This video says about itself:
22 October 2012
Over 100 million mostly migrant women work in someone else’s house. Many of these domestic workers are not covered by labour laws or social security and cannot form or join a trade union. Exploitation and abuse are common and often go unpunished.
From Gulf Daily News:
Move to lower wages rapped
By RAJI UNNIKRISHNAN
Saturday, February 07, 2015
RIGHTS groups have raised concerns over a pan-GCC recruitment agency syndicate that aims to keep wages low for some of the poorest in society.
Many domestic workers in Bahrain live on subsistence wages of as little as BD70 a month and send as much as they can to their country of origin in order to support families or loved ones.
Bahrain Human Rights Watch Society secretary general Faisal Fulad told the GDN that it was inhumane to suggest that these workers‘ wages should not increase.
‘Our society thinks that migrant workers deserve better wages,’ he said.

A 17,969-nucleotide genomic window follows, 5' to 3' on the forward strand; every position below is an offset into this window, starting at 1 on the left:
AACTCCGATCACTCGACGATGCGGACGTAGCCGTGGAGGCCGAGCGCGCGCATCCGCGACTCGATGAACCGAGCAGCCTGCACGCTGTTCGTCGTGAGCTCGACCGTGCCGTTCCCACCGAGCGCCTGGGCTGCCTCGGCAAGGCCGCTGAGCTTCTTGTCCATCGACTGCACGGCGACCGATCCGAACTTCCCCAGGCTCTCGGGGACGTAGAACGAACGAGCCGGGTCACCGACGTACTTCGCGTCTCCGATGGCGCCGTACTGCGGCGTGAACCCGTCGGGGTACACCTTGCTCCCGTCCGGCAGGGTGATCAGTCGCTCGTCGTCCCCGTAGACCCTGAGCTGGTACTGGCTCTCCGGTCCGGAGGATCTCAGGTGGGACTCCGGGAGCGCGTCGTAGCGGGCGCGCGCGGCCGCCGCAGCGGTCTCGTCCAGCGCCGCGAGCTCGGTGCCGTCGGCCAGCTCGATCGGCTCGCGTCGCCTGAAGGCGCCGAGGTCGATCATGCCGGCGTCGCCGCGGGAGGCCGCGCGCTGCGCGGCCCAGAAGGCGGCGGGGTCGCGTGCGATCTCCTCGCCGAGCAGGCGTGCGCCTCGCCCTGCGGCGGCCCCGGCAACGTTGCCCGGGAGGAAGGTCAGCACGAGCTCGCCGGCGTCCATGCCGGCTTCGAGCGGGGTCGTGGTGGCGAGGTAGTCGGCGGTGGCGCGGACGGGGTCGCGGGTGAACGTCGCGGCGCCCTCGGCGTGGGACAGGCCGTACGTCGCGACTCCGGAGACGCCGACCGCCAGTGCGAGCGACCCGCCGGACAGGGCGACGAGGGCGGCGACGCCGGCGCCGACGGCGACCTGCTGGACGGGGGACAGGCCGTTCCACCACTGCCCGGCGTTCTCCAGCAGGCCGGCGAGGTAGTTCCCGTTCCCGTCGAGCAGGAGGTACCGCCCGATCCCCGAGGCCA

‘We have around 2.5 million housemaids in the GCC, but unfortunately the six member nations are yet to accept the International Labour Organisation‘s convention on domestic workers ‘ which guarantees them basic rights such as minimum wages, eight hours of labour a day and freedom of movement.
‘Instead, we have maids here working for more than 16 hours a day without holidays, not being paid for months, having their passports withheld and being abused.’
It was obvious that this so-called task force’s sole interest was to act as a pressure group maximising profit, Mr Fulad said.
‘The conditions set by the sending country are there to protect the rights of their nationals, but these agencies only have their business interests in mind and are not concerned with the rights of workers,’ he said.
Migrant Workers Protection Society chairwoman Marietta Dias was similarly dismayed by the news.
‘Already workers are not being paid enough and their wages do not match their skills,’ she said.
‘Recruitment agencies cannot be so restrictive when it comes to wage demands ‘“ instead, there needs to be a revision of domestic workers’ salaries across the board.
‘We don’t have minimum wage agreements in place yet, but this doesn’t mean that recruiters can just decide on a wage that suits them.’ …
According to the latest Labour Market Regulatory Authority figures, there are currently more than 105,000 domestic workers in Bahrain, or approximately 8.5 per cent of the population.